I'm completely new to this, so I don't know if I'm doing something dumb or my regulator is broken. Here's what I'm doing:

Here's what I'm doing:

  1. I connected this regulator to a 5 lb. CO2 cylinder.
  2. Closed the blue output valve.
  3. Turned the regulator knob all the way down (left, i.e. counter-clockwise, i.e. out, i.e. towards the minus sign).
  4. Opened the valve on the CO2 cylinder.
  5. As expected, at this point the input (high-pressure) guage quickly goes up to about 600 psi.
  6. NOT expected: the output (low-pressure) guage quickly goes up to 50-60 PSI (the upper limit), and the relief valve starts sputtering and releasing CO2 quickly.
  7. Finally, as expected, when I shut off the cylinder, the input pressure slowly drops to zero (and then, if I hold open the relief valve or open the output, so does the output pressure.)

I can't find any configuration of knobs and valves that doesn't result in the output pressure spiking and the relief valve opening. Am I missing something? Is the regulator broken? Something else entirely?

NOTE: If I open the output, and open the regulator a little bit (so it's just releasing CO2 into the room) then the regulator knob does control the flow rate, as expected. Turning the knob to the left reduces the flow to a fairly low rate. If I then block the flow by closing the output valve, the output pressure builds to 60 PSI in about a second and the relief valve opens.

2 Answers 2


It sounds like what you're doing is correct. (And I guess you've tried turning it all the way to the right - clockwise?)

The relief valve can be quite sensitive on some regulators, causing it to fire a little prematurely, so it might have been that, but for the fact that you say the dial jumps to 60 psi.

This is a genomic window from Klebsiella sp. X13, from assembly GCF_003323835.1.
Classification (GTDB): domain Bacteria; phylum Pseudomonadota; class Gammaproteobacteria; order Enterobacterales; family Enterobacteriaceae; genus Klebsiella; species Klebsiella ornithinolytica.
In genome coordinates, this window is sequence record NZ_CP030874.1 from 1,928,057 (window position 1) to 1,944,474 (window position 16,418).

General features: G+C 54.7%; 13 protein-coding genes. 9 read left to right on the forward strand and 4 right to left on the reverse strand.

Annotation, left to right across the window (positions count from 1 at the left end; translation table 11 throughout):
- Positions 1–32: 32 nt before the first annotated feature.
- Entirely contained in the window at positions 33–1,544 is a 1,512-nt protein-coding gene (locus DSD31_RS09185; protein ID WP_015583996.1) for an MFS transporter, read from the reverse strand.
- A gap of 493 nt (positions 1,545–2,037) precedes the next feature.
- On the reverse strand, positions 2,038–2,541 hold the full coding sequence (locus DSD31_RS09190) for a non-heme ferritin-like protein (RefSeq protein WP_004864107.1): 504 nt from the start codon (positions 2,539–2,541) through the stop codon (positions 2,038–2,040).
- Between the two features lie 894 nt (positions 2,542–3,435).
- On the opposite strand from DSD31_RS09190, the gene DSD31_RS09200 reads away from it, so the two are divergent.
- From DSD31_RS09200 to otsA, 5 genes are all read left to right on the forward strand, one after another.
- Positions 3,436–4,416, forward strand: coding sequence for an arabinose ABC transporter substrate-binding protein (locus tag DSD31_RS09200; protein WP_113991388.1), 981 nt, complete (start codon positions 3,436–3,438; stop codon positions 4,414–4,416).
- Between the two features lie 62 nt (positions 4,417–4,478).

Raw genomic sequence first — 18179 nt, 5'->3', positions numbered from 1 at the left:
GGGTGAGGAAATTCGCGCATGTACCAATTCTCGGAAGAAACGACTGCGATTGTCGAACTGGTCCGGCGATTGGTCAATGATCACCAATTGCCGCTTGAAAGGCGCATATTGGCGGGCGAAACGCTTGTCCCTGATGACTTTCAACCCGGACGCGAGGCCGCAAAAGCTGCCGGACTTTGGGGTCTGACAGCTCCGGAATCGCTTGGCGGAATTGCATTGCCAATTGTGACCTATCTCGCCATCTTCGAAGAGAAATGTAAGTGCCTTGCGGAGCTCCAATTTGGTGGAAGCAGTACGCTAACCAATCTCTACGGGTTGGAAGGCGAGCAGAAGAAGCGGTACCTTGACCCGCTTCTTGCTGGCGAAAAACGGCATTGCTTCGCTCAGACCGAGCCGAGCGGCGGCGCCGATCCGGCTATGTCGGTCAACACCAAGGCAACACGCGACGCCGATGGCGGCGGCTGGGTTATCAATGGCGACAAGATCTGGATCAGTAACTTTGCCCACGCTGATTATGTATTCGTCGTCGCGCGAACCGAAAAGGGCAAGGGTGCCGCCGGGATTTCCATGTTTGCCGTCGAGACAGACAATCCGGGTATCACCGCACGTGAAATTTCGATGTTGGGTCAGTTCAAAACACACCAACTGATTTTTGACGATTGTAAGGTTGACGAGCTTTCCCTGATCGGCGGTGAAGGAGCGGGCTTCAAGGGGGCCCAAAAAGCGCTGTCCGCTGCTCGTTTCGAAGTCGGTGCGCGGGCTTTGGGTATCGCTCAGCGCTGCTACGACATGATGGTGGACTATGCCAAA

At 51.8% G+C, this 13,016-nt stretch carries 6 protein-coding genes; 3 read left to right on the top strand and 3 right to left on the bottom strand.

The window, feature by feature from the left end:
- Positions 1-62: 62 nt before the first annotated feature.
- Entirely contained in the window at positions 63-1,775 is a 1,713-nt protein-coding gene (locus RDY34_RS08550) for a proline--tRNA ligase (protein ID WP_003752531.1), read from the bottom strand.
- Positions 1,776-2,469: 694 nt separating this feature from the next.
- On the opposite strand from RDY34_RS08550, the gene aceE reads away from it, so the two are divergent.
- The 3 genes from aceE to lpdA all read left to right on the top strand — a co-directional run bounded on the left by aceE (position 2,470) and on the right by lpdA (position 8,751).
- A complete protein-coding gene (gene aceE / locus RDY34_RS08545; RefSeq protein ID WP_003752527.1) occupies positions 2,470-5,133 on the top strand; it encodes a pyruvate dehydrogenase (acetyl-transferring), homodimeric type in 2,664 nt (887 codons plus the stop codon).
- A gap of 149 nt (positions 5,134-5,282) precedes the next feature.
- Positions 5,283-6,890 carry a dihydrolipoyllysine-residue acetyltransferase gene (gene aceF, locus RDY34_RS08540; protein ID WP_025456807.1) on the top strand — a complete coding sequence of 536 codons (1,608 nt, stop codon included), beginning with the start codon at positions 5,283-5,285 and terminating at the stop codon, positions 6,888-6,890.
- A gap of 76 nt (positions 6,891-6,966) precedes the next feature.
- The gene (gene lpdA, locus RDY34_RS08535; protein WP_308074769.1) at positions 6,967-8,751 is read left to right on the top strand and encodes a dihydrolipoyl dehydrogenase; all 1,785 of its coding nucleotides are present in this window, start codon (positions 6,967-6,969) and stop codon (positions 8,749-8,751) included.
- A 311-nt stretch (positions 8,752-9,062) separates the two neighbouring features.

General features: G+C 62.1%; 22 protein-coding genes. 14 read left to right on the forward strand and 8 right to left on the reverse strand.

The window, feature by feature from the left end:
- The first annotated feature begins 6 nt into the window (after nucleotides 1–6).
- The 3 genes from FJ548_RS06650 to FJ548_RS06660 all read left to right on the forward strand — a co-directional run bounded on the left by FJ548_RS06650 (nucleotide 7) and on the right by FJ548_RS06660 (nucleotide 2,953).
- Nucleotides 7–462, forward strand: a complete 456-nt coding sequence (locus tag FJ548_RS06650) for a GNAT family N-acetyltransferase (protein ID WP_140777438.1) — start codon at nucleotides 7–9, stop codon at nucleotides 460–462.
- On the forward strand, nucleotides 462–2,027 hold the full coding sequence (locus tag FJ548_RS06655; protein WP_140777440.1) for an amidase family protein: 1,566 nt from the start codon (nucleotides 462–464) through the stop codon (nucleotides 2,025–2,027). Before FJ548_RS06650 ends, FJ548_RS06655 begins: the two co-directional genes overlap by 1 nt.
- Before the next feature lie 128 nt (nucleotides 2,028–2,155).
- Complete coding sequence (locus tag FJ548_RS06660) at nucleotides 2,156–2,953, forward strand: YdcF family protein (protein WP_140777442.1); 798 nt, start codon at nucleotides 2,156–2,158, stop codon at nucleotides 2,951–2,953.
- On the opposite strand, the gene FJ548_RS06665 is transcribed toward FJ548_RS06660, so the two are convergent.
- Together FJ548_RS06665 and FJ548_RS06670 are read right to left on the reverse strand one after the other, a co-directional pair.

I would double check that the relief lock isn't engaged - this will cause the relief valve to be open all the time. Try turning the ring fastened at the end of the relief valve.

If you still can't regulate the pressure with the knob, then the regulator isn't living up to it's name! Sounds like you have a broken regulator.

  • Turning the regulator knob clockwise about halfway causes the pressure to spike even faster - the needle jumps almost instantly, whereas it takes almost a second to max out if the regulator knob is all the way counter-clockwise.
    – Josh
    Feb 21, 2013 at 20:36
  • There is a ring on the relief valve - pulling it releases the pressure faster, but turning it doesn't seem to do anything. Anyway, it doesn't seem to be locked open: when I turn off the CO2, the relief valve closes as soon as the gauge drops to 52 PSI, and the pressure stays there unless I hold the relief valve open manually.
    – Josh
    Feb 21, 2013 at 20:43
  • This does sound like it's broken. You should be able to turn down the regulator so the relief valve doesn't fire. The valve is there in case there's some abnormal condition causing overpressure, which shouldn't be the case with a brand new one.
    – mdma
    Feb 21, 2013 at 20:52

CO2 Regulator knobs are counter intuitive for 1st time users. When you "close it" like a faucet clockwise in fact you are adjusting a screw/pushing a pin that allow more CO2 flow. Short: Try twisting all the way counter clockwise. If it still fails, have your reg checked.

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